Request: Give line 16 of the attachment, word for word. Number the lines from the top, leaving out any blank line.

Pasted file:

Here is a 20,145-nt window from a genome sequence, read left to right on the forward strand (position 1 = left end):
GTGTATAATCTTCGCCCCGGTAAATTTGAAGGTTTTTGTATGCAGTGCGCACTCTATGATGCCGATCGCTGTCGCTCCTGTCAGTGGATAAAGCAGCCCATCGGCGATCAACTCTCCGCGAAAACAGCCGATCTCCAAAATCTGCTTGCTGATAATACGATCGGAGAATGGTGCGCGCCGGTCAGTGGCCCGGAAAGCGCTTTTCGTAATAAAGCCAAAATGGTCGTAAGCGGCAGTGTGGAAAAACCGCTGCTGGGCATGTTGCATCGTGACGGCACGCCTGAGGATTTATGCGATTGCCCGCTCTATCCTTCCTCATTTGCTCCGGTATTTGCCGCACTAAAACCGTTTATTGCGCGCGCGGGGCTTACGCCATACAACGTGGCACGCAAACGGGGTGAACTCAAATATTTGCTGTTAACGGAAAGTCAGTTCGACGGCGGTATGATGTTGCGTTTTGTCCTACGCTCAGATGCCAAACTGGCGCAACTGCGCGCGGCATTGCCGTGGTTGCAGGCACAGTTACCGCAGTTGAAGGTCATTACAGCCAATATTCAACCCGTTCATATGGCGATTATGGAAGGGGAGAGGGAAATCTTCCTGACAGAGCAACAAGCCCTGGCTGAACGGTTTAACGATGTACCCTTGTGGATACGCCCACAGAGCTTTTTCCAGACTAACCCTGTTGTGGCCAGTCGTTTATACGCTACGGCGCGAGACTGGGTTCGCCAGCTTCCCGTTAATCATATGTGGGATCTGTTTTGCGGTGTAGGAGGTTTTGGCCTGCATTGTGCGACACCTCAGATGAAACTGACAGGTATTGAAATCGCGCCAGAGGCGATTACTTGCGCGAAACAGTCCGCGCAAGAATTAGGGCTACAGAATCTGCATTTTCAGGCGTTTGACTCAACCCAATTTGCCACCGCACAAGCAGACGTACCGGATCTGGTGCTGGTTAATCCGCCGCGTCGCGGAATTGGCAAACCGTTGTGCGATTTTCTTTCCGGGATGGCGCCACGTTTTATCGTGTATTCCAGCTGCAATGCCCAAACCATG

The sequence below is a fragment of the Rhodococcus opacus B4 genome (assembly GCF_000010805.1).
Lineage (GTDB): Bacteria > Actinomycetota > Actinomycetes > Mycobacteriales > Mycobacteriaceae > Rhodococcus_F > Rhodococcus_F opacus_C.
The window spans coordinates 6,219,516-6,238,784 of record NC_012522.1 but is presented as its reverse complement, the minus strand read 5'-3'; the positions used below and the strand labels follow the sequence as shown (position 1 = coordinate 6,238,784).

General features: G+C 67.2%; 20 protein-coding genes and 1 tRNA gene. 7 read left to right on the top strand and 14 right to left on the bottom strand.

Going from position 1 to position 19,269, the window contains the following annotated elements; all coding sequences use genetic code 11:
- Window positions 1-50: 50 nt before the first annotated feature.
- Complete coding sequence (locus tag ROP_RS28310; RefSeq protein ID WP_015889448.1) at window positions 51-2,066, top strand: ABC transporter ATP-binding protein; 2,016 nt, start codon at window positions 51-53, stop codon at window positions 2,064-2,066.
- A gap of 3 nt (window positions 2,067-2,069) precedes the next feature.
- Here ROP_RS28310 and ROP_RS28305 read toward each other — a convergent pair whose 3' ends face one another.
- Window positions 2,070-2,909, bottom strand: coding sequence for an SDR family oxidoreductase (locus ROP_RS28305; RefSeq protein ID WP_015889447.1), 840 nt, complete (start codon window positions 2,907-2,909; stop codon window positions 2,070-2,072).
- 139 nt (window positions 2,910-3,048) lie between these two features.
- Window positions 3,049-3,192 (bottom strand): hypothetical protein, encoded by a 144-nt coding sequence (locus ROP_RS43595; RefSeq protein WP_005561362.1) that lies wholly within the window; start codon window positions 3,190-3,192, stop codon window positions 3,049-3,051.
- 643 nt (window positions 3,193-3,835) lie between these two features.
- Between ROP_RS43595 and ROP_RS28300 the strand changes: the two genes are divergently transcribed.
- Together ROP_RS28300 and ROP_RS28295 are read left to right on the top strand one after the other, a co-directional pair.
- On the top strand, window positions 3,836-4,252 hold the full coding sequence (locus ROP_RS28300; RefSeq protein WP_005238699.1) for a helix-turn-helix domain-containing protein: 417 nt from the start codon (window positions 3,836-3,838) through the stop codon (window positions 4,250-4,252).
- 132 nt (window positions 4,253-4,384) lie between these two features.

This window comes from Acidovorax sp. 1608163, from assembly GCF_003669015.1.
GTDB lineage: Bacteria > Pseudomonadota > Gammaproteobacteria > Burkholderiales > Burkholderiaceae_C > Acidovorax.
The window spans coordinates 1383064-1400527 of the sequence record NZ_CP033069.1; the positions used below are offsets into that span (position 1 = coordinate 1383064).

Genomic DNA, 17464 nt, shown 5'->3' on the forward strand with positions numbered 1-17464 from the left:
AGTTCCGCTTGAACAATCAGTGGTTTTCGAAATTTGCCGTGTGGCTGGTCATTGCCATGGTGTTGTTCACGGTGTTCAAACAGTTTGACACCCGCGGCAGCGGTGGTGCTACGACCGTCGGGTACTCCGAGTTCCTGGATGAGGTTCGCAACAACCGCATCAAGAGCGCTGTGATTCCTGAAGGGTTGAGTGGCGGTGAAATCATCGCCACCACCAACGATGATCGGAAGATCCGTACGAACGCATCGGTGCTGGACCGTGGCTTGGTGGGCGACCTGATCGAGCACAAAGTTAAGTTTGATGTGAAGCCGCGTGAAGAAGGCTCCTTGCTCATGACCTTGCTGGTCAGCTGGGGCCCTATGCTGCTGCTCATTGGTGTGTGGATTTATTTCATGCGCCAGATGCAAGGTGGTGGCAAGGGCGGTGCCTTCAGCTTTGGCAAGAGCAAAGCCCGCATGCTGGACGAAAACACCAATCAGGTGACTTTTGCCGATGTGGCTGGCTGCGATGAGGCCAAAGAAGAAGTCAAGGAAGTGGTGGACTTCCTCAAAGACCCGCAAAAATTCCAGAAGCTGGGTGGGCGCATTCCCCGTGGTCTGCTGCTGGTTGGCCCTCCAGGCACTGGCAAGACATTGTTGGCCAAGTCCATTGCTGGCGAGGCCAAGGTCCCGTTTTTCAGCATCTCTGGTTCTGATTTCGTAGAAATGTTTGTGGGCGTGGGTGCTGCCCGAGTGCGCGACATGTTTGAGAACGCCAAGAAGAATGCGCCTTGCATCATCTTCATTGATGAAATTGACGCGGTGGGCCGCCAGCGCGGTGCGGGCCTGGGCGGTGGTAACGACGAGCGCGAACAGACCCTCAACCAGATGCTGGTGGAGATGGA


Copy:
- Between ROP_RS43595 and ROP_RS28300 the strand changes: the two genes are divergently transcribed.